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Senators opposed to lowering of age of criminal liability see hope in SWS poll results

Senators opposed to the proposed lowering of age of criminal responsibility on Wednesday urged their colleagues to consider the results of a recent survey showing majority of Filipinos want the minimum age of criminal responsibility (MACR) to stay at 15 years old.

“I hope that the lawmakers pushing for the lowering of the age of criminal liability will take this as a clear signal not to pursue this initiative which may honestly do more harm than good,” Senator Bam Aquino said in a text message to GMA News Online.

He said his position on the issue has not changed and he will continue to oppose moves to jail or imprison children.

Senator Sherwin Gatchalian said the survey highlights the fundamental importance in Filipino culture of protecting and nurturing the nation’s children.

“The sentiments of the people should be an important consideration for the Senate as we take up the proposal to lower the MACR,” he said.

Gatchalian said the government should also take the survey as a signal that a more prudent approach to disciplining children in conflict with the law (CICL) would be to fully implement the Juvenile Justice and Welfare Act.

“The critical first step in accomplishing this would be to prioritize funding for the construction and operation of the required number of Bahay Pag-asa under the law. Our experience in Valenzuela City shows that a functioning Bahay Pag-asa can go a long way towards helping CICL turn their lives around and nurture them into responsible young Filipino citizens,” he said.

Senator Francis Escudero said whether it is 15 years old or 12 years old, the fact remains that the country still do not have enough Bahay Pag-asa to rehabilitate children in conflict with law.

“This should be the first order of business and condition sine qua non before we even start debating on MACR. We will need approximately P6B for the infrastructure requirement plus personnel and operating expenses which could reach a total of about P10 billion,” he said.

“Until and unless Congress funds this, any law keeping or changing MACR will not have any impact   and we will still be faced with the current situation where CICL will be released because of the absence of a separate detention/rehabilitation facility  for them,” Escudero added.

Senator Risa Hontiveros, chairperson of the Senate Committee on Women, Children, Family Relations, and Gender Equality, said she is elated and feels vindicated at the result of the survey.

“This confirms the voices we are hearing in our consultations with the communities. Amid the fear-mongering and confusion pushed by those who want to lower the minimum age of criminal responsibility (MACR) in the country, we see this as validation of the work we are doing to protect the best interest of the children and a testament to the public's desire to protect minors and not expose them to further harm,” she said.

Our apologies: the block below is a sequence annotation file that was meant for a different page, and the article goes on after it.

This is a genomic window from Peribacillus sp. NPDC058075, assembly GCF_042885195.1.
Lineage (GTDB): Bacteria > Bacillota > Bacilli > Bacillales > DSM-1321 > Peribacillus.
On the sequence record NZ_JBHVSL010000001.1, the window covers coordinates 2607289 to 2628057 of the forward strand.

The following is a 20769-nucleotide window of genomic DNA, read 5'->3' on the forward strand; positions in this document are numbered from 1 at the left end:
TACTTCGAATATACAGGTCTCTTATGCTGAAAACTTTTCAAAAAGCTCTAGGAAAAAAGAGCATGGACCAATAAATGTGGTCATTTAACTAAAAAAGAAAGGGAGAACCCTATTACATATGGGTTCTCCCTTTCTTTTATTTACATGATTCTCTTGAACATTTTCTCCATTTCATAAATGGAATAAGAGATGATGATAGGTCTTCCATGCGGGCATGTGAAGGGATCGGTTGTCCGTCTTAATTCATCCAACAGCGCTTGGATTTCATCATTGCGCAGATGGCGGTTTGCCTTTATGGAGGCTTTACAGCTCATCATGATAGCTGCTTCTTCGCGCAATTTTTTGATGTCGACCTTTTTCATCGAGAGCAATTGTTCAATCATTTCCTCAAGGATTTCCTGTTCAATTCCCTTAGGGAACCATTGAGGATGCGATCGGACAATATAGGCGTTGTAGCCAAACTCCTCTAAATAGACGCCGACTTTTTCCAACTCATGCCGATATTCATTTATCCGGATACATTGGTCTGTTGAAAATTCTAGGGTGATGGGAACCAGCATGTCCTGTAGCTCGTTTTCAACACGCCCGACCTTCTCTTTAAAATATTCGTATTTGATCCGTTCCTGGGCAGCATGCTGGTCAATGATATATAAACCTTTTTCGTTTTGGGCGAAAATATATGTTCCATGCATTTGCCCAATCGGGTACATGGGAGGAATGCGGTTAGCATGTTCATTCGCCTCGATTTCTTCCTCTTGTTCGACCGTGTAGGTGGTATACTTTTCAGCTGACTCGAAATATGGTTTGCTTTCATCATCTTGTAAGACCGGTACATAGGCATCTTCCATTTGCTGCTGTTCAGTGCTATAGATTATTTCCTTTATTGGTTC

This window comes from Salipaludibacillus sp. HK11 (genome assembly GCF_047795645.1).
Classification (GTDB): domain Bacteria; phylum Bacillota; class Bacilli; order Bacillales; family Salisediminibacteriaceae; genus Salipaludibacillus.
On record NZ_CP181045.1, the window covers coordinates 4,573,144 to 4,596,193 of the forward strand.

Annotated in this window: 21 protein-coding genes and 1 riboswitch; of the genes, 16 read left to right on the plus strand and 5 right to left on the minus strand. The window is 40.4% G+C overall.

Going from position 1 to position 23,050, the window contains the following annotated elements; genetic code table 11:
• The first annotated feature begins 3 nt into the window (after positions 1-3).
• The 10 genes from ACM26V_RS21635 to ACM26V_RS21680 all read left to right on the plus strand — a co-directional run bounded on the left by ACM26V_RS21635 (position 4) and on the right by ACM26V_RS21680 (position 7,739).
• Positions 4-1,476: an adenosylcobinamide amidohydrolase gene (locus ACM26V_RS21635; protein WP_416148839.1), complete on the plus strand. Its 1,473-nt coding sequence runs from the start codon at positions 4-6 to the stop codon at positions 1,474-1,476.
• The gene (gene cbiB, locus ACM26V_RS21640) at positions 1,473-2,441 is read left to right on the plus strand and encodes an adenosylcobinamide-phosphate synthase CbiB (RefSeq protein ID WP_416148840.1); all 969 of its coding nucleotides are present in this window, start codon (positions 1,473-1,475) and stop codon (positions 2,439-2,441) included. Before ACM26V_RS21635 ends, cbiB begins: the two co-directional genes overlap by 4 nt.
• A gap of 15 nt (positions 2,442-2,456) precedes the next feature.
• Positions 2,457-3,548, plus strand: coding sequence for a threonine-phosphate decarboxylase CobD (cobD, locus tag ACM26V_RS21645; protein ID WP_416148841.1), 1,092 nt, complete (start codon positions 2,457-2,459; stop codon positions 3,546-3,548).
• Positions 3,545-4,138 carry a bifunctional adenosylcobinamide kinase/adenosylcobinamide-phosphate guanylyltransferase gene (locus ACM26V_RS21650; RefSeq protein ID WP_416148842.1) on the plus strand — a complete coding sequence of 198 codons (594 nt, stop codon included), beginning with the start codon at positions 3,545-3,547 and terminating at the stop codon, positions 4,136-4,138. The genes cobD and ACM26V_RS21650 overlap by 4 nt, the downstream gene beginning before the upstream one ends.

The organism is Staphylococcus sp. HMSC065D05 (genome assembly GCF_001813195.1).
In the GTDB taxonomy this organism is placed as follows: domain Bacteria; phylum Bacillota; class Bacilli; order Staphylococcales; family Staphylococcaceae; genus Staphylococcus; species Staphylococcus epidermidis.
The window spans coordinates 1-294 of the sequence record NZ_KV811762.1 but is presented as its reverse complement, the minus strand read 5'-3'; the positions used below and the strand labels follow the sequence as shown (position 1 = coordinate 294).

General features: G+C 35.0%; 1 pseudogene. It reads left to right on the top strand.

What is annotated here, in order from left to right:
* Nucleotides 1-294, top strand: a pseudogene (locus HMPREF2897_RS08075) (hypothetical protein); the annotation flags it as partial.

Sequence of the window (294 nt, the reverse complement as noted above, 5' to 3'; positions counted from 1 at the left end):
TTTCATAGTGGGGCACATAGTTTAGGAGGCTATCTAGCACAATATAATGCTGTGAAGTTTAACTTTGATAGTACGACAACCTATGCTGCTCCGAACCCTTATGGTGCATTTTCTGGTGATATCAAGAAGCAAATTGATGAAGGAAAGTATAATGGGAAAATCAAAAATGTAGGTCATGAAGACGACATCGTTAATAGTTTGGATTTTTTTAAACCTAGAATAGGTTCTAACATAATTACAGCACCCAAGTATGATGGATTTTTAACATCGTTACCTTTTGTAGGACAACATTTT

She said this also shows that the public is aware that children in conflict with the law are victims of criminal syndicates and poverty, and that eliminating the latter is the more urgent priority.

“It belies the belief of those who want to lower the MACR that it has popular public support. The survey also points to the public's clamor for the full implementation and funding of the Juvenile Justice and Welfare Act as manifested by their inclination to put CICL under the custody of the Department of Social Welfare and Development (DSWD), Bahay Pag-asa facilities and the barangay,” she said.

“The writing on the wall is clear. The people have spoken. Leave our children alone. I hope this will signal a turn in the tide on this issue, end the fake and unscientific debate on arbitrary numbers and guide us lawmakers in making the right decision,” she added.

On the other hand, Senate President Vicente Sotto, one of the proponents of the lowering of MACR, downplayed the survey.

“The survey, most probably, did not predicate the context of the proposal to lower resposibility to 12. It was perhaps conducted when the proposition was still at 9 years old,” he said in a text message to GMA News Online.

The SWS survey had 1,500 respondents, with 300 adults each in Metro Manila, Balance Luzon, Visayas, and Mindanao. It was conducted in Metro Manila from July 13 to 16 last year, while the rest from December 18 to 22.

The Senate justice and human rights committee, chaired by Senator Richard Gordon, is set to submit the committee report on the issue. He earlier said he would push for the lowering of age to 12 from the present 15. —KBK, GMA News